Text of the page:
Are schools just for preparing kids for a corporate world, and should home education be the norm in a future, non-corporate society?

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Posted Apr 7 2015 by Paul Jennings of Criafolen

There was a time when it was much easier for me to stumble into an argument over the choice to home educate than almost any other subject. People who would hesitate to call me a fool for being an anarchist or a vegetarian would wade in with all kinds of no doubt well-meaning half thought through and ill-founded stuff about not putting my kids in school.

I have the sense that times have changed, that there is a wider acceptance of the idea that parents might want something other than school for their kids.

It’s understandable that this is a sensitive subject. Parents want to do the best thing for their kids and it’s hard coming across folks who’ve made different choices to yours and are convinced that their kids are all the happier for it. That cuts both ways of course, and those in the majority have behind them a vast weight of received wisdom about the benefits of schooling. It is no exaggeration to say that full-time schooling, or what is commonly called “education” is widely seen as one of the pillars of our “advanced” society, a hallmark of progress.

Home educators are a diverse bunch these days. Not only that, but there are as many approaches to home education as there are families involved in it. Some home schooling is much like school, but at home, and at the other end of the spectrum there is complete unschooling with nothing like recognisable lessons or syllabuses in sight.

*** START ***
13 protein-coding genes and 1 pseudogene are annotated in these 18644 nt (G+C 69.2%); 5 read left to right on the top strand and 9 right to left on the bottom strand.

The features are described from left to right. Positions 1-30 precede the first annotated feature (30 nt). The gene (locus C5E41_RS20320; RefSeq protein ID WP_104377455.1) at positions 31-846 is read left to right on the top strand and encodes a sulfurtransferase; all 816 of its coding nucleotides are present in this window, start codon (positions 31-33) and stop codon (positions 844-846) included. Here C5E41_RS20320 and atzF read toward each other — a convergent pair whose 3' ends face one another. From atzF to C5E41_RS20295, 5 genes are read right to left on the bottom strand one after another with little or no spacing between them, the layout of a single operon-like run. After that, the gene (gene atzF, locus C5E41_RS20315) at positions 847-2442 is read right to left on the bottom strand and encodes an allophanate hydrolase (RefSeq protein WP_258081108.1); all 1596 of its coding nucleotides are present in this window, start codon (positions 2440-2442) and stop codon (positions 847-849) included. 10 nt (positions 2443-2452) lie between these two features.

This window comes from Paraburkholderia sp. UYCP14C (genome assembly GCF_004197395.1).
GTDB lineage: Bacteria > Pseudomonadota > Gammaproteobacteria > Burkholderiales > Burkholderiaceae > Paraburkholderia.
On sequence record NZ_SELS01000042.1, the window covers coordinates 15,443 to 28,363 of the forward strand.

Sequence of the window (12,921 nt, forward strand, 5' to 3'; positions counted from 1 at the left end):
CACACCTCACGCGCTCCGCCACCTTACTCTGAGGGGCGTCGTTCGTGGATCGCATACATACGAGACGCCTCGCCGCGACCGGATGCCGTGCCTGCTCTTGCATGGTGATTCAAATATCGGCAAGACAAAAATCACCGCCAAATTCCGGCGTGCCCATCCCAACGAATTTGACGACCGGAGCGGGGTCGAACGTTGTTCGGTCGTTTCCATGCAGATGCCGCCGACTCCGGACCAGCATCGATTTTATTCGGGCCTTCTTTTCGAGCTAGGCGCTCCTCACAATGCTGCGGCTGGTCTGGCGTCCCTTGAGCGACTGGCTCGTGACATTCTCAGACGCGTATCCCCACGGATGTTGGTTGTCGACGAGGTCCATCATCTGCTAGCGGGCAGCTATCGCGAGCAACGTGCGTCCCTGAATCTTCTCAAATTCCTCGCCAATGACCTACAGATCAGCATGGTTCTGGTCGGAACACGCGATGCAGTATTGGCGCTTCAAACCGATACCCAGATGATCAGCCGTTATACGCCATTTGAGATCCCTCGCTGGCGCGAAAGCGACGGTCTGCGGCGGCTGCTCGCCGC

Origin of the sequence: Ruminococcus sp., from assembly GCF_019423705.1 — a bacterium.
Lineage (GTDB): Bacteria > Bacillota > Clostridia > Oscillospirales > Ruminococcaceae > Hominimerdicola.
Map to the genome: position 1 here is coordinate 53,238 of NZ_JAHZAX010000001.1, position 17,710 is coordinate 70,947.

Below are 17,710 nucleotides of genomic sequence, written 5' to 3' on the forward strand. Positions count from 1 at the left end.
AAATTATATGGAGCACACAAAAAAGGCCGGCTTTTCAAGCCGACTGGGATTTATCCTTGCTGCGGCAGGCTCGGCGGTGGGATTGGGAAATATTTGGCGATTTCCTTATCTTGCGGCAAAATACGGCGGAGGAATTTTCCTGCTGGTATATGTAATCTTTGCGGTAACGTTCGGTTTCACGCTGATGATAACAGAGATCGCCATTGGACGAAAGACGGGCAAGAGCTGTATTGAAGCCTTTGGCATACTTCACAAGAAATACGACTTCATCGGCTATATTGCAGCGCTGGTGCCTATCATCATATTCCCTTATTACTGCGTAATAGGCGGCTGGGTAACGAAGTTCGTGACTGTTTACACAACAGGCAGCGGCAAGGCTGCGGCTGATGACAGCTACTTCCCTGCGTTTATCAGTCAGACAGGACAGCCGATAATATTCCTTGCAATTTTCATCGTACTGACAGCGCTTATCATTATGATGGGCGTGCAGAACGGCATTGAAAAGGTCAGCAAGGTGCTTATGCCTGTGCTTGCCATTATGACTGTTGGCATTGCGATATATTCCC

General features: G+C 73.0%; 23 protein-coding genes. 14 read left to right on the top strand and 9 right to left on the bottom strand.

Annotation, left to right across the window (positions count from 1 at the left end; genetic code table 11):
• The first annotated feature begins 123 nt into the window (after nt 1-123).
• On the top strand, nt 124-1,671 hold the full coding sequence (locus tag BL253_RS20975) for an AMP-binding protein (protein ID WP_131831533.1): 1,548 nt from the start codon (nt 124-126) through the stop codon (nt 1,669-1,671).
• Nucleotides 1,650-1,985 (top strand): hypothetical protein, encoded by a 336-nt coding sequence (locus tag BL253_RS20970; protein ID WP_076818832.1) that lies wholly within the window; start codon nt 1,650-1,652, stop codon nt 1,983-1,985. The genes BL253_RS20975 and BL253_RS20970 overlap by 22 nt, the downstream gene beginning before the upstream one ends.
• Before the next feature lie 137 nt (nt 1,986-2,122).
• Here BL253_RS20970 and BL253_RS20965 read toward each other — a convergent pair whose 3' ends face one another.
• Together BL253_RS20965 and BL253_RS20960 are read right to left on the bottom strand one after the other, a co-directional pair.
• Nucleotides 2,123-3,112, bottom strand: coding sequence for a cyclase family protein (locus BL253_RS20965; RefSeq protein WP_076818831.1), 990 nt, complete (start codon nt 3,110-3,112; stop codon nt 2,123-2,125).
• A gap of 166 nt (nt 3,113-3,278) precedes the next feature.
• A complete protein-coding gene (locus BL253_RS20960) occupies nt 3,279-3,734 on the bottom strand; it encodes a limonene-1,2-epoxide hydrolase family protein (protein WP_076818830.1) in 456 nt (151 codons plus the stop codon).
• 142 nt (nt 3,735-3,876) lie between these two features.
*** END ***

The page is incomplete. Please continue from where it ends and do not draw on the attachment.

Variations in method reflect the diversity of reasons why people take or keep their kids out of schools. Some parents, a tiny minority in my experience, want to “hothouse” their little and not so little ones; some have religious reasons for steering clear of state schools; some have children who have suffered bullying or who haven’t coped with the approach that schools take to learning; and still others simply do not subscribe to the idea that the school classroom is the best place for young people to be.


Perhaps the best known critic of schooling is Ivan Illich who wrote the seminal Deschooling Society ( , but there have been many other critics of schooling going back as far as William Morris and including the co-founder of Permaculture David Holmgren.